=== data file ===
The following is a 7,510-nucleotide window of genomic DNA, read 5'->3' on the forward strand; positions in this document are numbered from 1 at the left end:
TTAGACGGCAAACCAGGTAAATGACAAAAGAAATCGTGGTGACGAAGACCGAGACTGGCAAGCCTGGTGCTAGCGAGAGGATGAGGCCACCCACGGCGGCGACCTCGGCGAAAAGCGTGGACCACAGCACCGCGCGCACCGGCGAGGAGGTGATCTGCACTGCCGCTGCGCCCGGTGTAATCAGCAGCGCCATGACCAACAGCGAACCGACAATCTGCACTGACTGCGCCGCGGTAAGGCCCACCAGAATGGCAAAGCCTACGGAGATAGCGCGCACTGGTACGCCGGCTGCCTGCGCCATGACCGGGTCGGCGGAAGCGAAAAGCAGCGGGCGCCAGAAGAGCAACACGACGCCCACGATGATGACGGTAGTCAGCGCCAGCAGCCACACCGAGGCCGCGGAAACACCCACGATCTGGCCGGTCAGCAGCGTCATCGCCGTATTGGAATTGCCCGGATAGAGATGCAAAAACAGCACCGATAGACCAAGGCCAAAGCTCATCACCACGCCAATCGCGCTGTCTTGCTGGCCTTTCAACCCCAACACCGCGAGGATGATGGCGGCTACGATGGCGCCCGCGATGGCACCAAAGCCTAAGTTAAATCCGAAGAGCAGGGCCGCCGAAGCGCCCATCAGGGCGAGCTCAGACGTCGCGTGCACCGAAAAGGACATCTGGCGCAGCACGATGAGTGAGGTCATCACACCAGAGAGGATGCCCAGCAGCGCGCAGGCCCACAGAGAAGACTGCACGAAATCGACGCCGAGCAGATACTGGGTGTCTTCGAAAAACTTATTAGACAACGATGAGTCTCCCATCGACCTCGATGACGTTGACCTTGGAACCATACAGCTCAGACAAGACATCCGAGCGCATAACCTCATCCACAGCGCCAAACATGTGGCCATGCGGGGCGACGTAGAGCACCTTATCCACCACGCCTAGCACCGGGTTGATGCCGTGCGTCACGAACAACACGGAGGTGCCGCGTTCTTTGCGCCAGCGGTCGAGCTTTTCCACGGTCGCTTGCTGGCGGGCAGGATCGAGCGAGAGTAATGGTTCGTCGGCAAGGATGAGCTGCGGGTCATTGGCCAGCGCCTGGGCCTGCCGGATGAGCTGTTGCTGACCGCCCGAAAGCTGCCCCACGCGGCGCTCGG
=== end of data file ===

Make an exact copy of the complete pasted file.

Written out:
The following is a 7,510-nucleotide window of genomic DNA, read 5'->3' on the forward strand; positions in this document are numbered from 1 at the left end:
TTAGACGGCAAACCAGGTAAATGACAAAAGAAATCGTGGTGACGAAGACCGAGACTGGCAAGCCTGGTGCTAGCGAGAGGATGAGGCCACCCACGGCGGCGACCTCGGCGAAAAGCGTGGACCACAGCACCGCGCGCACCGGCGAGGAGGTGATCTGCACTGCCGCTGCGCCCGGTGTAATCAGCAGCGCCATGACCAACAGCGAACCGACAATCTGCACTGACTGCGCCGCGGTAAGGCCCACCAGAATGGCAAAGCCTACGGAGATAGCGCGCACTGGTACGCCGGCTGCCTGCGCCATGACCGGGTCGGCGGAAGCGAAAAGCAGCGGGCGCCAGAAGAGCAACACGACGCCCACGATGATGACGGTAGTCAGCGCCAGCAGCCACACCGAGGCCGCGGAAACACCCACGATCTGGCCGGTCAGCAGCGTCATCGCCGTATTGGAATTGCCCGGATAGAGATGCAAAAACAGCACCGATAGACCAAGGCCAAAGCTCATCACCACGCCAATCGCGCTGTCTTGCTGGCCTTTCAACCCCAACACCGCGAGGATGATGGCGGCTACGATGGCGCCCGCGATGGCACCAAAGCCTAAGTTAAATCCGAAGAGCAGGGCCGCCGAAGCGCCCATCAGGGCGAGCTCAGACGTCGCGTGCACCGAAAAGGACATCTGGCGCAGCACGATGAGTGAGGTCATCACACCAGAGAGGATGCCCAGCAGCGCGCAGGCCCACAGAGAAGACTGCACGAAATCGACGCCGAGCAGATACTGGGTGTCTTCGAAAAACTTATTAGACAACGATGAGTCTCCCATCGACCTCGATGACGTTGACCTTGGAACCATACAGCTCAGACAAGACATCCGAGCGCATAACCTCATCCACAGCGCCAAACATGTGGCCATGCGGGGCGACGTAGAGCACCTTATCCACCACGCCTAGCACCGGGTTGATGCCGTGCGTCACGAACAACACGGAGGTGCCGCGTTCTTTGCGCCAGCGGTCGAGCTTTTCCACGGTCGCTTGCTGGCGGGCAGGATCGAGCGAGAGTAATGGTTCGTCGGCAAGGATGAGCTGCGGGTCATTGGCCAGCGCCTGGGCCTGCCGGATGAGCTGTTGCTGACCGCCCGAAAGCTGCCCCACGCGGCGCTCGG